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Standard Chartered exits Zim, but commits to stay in Zambia

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STANDARD Chartered plc, a British banking and financial services multinational headquartered in London, is exiting Zimbabwe and six other countries in Africa and the Middle East where it is sub-scale as it seeks to improve its profit margins by narrowing its focus to faster-growing markets in the region.

While StanChart is leaving Zimbabwe, it is, however, investing more north of the Zambezi River in Zambia after commissioning a new US$40 million headquarters in Lusaka a few days ago, reaffirming its commitment to the country.

The departure by StanChart from Zimbabwe while staying in Zambia is a clear vote-of-no-confidence in the former, while its stay is an endorsement of the latter.

StanChart has been in Zimbabwe since 1892 and that makes it the country’s oldest bank established just two years after British imperial mogul and politician Cecil John Rhodes’ Pioneer Column invaded the country from South Africa via Botswana, coming through the south-western border and manoeuvring through Masvingo to Harare. It then went to Bulawayo, then the country’s citadel of power, to complete the conquer, paving way for 90 years of colonial rule.

The bank will fully exit Angola, Cameroon, Gambia, Jordan, Lebanon, Sierra Leone and Zimbabwe, and sell its business in those markets. It will also close its retail banking operations in Tanzania and Ivory Coast to focus solely on corporate banking.

The move marks a major shift for StanChart, which has been among the biggest multinational lenders to invest on the continent in recent years at a time when peers have been withdrawing.

During the transition StanChart, once fined US$18 million by the United States government for violating its targeted sanctions regime on Zimbabwe, will close all its branches except three – Nelson Mandela, Newlands and Bulawayo. It had 21 branches.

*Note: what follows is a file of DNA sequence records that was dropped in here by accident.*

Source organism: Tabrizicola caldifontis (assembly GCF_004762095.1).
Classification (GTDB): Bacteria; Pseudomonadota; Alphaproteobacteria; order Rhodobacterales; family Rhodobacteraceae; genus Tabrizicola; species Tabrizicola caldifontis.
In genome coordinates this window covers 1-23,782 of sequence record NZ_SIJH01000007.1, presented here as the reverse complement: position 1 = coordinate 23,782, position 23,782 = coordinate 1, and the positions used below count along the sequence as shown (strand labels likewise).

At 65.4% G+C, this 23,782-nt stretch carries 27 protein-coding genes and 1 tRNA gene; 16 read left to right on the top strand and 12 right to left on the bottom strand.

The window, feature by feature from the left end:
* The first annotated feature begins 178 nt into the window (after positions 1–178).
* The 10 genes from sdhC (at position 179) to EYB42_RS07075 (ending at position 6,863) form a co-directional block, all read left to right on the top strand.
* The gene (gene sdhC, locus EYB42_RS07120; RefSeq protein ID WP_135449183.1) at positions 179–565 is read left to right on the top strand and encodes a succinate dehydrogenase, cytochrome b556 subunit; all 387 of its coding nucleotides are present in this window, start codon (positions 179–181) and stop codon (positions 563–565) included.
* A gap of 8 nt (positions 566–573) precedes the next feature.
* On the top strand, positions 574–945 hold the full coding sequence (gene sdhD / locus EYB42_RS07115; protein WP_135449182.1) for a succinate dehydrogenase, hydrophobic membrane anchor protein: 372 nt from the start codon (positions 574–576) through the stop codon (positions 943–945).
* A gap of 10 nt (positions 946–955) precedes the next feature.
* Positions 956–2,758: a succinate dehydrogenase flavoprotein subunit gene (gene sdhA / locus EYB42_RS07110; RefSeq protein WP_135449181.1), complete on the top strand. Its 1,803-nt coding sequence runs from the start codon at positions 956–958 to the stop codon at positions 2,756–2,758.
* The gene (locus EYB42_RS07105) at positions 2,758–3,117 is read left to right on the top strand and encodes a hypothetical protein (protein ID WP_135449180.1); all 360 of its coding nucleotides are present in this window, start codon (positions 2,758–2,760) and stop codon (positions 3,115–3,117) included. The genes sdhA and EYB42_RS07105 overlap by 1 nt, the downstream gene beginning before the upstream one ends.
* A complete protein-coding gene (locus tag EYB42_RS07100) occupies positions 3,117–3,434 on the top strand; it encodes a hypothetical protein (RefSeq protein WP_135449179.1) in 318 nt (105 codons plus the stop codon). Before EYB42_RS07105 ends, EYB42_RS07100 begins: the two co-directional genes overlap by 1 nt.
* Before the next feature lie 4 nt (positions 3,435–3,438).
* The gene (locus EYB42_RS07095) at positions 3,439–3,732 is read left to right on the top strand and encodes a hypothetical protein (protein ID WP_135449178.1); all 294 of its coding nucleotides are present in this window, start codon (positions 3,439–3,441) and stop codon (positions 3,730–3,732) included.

Meanwhile, StanChart has commissioned its US$40 million new head office in Zambia.

Zambian President Hakainde Hichilema officially opened the new energy efficient building located in the new business district of Lusaka exuding confidence in his country’s economic prospects.

Speaking during the event, Sunil Kaushal, CEO Africa and Middle East, re-affirmed the bank’s continued commitment to Zambia as a key market.

“Standard Chartered remains firmly committed to Zambia – a commitment which is clearly demonstrated through our investment in a new head office building, as well as further investments into digital banking capabilities and key infrastructure projects. We also continue to invest in community initiatives such as Women in Tech, our flagship Futuremakers programme which aims to lift participation of women by enabling them to grow their businesses through technology,” he said.

Herman Kasekende, Standard Chartered Bank Zambia CEO, said: “Standard Chartered Bank has a long history in Zambia dating back to 1906, when the first branch opened in Kalomo. We remain firmly committed to Zambia and the time came for us to consider a new location for our brand. It was also the right time for us to re-affirm our long-term commitment to Zambia and that is why we chose this new location in the emerging business district of Lusaka.”

He added: “That is why in my recent interactions with the key ministries, I have spoken about this new building with passion and pride.”

Hichilema said that the new head office was an immovable asset which becomes an integral part of the national balance sheet, and underscores StanChart’s commitment to Zambia.

Another iconic British bank, Barclays, exited Zimbabwe and the African market in 2016.

Zimbabwe’s market is dominated by indigenous banks and two South African ones.–STAFF WRITER.

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